The wedge panels used in this project created a more gradual radius for the north and south crossing boardwalks. The 60 linear ft. north crossing boardwalk features one gradual turn, while the south crossing boardwalk features two different gradual zig-zagging turns. These boardwalks takes visitors through the area’s spectacular wooded views. 

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Do boardwalks with curves or wedge panels cost significantly more than straight boardwalks?

In short, the answer is no - a PermaTrak boardwalk with steep curves or sharp turns does not cost more than straight segments. Take a look at this article, which explains cost information for projects with curving sections or tapered treads.

Can wedge panels be integrated easily into my project layout?

Yes. Depending on your project needs, in terms of PermaTrak boardwalk components, wedge panels are often a nice alternative to a more gradual curved radius. If you’re interested in discussing your project in more detail to see if wedge panels may be a good option, send us a quick note!   

What kinds of projects would sharp turns and wedge panels be best for? Would PermaTrak work for a structure that is a trapezoidal shape?

Often, layouts with sharper turns encourage walkers to slow down and enjoy the scenery. Projects that include observation decks or benches alongside the boardwalk could be ideal for wedge panels because the boardwalk’s use is geared toward leisurely meandering and taking in the views.

Northampton-Hadley-Amherst-Rail-Trail-Boardwalk_18.jpgAlso, if your project is simply a pedestrian crossing over water, you may not want cyclists whizzing by walkers and runners at 20 mph. On the other hand, for larger, wider multi use trails meant for pedestrians and cyclists, a gradual curver with a coupleo of PermaTrak tapered treads could work well. 

What’s the minimum or maximum radius I can use for my boardwalk alignment?

This is a great question that comes up a lot in our design discussions with landscape architects and engineers. The design codes and guidelines around horizontal alignment for commercial boardwalks simply aren’t as mature as highway or pedestrian bridge design codes. To answer the question - we haven’t had an alignment given to us by a landscape architect or engineer that we haven’t been able to hit using a combination of our straight treads and pie-shaped wedge panels. Using our steel forms for production, we have unlimited skews we are able to produce so that we can meet any angle or alignment the designer gives to us. See this article for several design layout options showing minimum radii with different sizes of PermaTrak treads.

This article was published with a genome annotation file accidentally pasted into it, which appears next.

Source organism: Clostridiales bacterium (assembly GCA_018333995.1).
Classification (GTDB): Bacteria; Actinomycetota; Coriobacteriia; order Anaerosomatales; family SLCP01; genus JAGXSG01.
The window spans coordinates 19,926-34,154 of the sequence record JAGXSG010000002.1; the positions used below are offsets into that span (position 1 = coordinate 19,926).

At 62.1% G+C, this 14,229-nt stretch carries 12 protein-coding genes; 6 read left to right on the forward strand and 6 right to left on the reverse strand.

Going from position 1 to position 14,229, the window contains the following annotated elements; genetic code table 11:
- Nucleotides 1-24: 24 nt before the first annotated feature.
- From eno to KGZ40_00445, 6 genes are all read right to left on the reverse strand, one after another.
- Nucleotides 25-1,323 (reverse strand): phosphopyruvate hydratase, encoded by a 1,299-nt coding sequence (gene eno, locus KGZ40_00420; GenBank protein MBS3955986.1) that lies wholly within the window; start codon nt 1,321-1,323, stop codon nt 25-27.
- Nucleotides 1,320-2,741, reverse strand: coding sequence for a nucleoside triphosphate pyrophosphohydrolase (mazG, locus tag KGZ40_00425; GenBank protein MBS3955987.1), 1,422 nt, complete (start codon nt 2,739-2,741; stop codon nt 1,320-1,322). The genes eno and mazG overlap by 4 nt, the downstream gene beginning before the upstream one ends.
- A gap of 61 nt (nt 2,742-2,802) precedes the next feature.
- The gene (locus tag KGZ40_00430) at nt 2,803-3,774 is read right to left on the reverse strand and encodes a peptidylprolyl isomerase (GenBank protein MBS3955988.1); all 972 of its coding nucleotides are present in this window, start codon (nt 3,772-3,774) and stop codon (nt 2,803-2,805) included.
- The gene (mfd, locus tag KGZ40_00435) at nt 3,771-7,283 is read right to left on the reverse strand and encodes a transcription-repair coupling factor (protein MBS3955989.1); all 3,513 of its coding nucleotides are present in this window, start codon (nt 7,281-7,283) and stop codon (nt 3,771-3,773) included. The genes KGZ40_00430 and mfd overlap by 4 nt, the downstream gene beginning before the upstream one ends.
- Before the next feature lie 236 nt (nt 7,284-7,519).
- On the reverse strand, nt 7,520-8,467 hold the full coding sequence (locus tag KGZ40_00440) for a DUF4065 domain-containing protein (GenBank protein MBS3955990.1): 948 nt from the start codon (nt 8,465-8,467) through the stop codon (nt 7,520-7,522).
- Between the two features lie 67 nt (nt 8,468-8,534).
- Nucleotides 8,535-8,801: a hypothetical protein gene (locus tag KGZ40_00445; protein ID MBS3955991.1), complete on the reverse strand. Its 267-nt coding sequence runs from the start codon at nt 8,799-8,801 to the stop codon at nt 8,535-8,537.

Reach out to our team or set up a time to talk with one of our professional engineers to discuss your project in more detail.

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About This Blog

The PermaTrak boardwalk blog articles are written for landscape architects, engineers, and agency or municipality professionals.

We aim to provide educational resources for designing and building boardwalks, pedestrian bridges, trail and greenway systems. 

By reading our weekly posts, you will deepen your understanding of boardwalk design, cost estimates, and construction practices.